The VA report: Failing our vets
It's utterly astounding to think that officials of the U.S. Department of Veterans Affairs in Pittsburgh had such total disregard for the health and welfare of veterans in its care. But it did. And not only must heads roll, criminal charges must be considered.
“Failure” is the byword of a troubling report from the VA's inspector general investigating a deadly outbreak of Legionella bacteria at the Pittsburgh VA Healthcare System's hospitals in Oakland and O'Hara. Five people died and at least 16 others were sickened from February 2011 to November 2012.
The VA failed to test all patients with hospital-acquired pneumonia for Legionella. It failed to routinely or properly flush hot water faucets and showers, a ripe breeding ground for the bacteria. So, too, did it fail to maintain the system designed to kill the bacteria. A communication system that should have red-flagged the problem failed.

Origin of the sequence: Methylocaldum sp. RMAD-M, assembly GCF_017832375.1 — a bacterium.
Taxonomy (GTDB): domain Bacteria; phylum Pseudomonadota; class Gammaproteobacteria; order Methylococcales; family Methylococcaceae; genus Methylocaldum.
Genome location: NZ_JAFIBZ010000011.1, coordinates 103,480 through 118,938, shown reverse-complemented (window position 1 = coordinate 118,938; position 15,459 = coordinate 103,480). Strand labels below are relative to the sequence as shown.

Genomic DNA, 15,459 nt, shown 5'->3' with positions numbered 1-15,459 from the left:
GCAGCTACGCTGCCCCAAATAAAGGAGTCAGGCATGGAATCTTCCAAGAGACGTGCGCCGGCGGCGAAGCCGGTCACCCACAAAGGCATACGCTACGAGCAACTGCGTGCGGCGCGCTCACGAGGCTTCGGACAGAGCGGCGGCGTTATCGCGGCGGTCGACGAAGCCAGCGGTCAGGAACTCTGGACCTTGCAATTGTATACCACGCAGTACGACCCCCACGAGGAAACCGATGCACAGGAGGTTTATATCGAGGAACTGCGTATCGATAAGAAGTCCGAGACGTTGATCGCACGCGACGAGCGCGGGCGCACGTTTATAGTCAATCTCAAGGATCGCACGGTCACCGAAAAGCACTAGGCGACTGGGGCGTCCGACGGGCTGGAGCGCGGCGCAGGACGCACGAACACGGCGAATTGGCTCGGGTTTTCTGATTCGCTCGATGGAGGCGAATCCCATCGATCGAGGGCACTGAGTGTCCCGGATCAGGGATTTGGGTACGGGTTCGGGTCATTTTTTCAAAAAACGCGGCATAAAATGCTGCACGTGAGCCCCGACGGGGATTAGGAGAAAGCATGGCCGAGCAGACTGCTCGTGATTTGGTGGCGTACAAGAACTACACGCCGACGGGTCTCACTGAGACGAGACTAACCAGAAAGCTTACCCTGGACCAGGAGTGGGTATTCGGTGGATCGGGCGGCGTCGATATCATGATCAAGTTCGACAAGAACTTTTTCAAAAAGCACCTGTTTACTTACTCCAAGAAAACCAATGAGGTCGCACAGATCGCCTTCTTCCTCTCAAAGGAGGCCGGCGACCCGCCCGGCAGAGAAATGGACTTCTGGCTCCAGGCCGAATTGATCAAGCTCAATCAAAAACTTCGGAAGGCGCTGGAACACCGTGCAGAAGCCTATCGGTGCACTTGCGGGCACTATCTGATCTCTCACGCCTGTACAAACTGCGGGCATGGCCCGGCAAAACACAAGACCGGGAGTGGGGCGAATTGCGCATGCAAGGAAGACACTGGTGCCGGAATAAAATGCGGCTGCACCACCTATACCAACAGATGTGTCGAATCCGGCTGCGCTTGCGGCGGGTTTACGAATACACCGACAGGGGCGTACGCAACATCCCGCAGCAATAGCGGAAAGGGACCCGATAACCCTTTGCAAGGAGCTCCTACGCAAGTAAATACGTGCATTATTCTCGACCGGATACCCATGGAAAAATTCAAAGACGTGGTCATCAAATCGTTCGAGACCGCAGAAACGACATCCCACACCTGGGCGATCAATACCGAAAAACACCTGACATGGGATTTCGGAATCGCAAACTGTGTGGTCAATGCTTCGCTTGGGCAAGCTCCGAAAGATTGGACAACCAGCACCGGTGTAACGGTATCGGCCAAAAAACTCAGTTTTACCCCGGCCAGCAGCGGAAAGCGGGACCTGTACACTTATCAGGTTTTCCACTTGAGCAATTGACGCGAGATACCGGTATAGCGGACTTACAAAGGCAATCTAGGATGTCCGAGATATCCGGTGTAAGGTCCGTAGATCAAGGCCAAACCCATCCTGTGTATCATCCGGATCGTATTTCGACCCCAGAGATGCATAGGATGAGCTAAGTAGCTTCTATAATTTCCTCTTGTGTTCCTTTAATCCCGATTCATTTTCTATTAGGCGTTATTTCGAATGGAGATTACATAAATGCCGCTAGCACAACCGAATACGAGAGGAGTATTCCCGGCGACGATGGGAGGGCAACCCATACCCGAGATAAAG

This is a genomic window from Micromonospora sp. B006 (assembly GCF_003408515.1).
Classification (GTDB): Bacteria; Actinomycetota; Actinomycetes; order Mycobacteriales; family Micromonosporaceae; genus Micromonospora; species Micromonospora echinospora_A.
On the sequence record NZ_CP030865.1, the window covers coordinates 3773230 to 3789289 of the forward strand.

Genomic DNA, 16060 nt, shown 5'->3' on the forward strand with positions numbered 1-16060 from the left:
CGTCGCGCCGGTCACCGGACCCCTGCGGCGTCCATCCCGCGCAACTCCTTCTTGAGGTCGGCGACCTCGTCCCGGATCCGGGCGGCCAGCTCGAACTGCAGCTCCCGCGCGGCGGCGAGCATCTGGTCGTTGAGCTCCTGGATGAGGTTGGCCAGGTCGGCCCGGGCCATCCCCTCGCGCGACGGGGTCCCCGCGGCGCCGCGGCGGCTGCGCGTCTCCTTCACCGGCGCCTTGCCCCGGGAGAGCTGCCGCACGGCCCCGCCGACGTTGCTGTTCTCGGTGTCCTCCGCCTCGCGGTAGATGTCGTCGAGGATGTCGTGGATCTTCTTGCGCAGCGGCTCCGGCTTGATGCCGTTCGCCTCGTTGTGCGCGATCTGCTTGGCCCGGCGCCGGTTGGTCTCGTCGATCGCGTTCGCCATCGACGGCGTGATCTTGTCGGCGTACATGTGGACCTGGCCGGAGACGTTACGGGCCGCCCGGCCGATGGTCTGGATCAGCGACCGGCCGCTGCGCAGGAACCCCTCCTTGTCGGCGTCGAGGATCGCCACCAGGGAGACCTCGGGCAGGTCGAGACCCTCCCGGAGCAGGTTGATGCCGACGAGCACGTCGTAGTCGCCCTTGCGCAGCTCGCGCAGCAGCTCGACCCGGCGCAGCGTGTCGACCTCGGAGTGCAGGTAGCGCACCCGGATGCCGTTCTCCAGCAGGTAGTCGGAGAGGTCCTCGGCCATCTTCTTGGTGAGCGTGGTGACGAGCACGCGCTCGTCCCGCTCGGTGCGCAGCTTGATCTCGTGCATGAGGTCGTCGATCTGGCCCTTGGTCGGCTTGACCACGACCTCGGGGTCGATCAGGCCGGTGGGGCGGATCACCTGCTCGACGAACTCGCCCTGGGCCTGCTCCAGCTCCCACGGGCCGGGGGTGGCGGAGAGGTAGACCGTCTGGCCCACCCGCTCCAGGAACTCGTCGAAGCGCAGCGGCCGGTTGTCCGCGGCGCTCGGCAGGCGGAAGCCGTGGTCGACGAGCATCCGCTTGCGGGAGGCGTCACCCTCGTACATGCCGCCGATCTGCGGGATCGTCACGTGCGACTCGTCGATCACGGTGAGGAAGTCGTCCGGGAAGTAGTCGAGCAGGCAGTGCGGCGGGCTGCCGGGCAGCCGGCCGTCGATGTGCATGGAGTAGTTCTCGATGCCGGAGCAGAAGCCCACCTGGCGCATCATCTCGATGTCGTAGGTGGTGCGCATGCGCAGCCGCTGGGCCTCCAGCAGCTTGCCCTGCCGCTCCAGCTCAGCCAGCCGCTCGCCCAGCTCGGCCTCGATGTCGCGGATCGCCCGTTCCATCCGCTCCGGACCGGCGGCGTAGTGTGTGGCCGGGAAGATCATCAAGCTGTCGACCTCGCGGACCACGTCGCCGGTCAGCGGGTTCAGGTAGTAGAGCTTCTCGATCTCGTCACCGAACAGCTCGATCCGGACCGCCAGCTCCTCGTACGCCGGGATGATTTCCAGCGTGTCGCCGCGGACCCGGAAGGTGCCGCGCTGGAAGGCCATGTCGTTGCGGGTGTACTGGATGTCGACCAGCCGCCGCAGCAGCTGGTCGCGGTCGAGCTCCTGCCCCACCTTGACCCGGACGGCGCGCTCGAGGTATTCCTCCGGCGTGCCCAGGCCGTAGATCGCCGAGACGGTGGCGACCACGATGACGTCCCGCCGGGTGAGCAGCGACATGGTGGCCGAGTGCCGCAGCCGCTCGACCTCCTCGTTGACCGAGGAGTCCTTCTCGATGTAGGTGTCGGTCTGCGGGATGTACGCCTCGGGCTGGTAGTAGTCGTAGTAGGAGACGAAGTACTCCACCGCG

That's on top of a Trib investigation that found inadequate water sample sizes, allegations of record falsification, oversight from those with questionable credentials and a failure to learn from history. More than two dozen people died and more than 100 were sickened in a Legionella outbreak more than 30 years ago. It's quite likely that the bacteria never were eradicated from the system.
But just as incredible is the fact that the VA report, despite a detailed road map of culpability, stops short of assigning specific blame. That's not acceptable. For this is not a no-fault matter. Treating it as such only deepens the disregard for our veterans.
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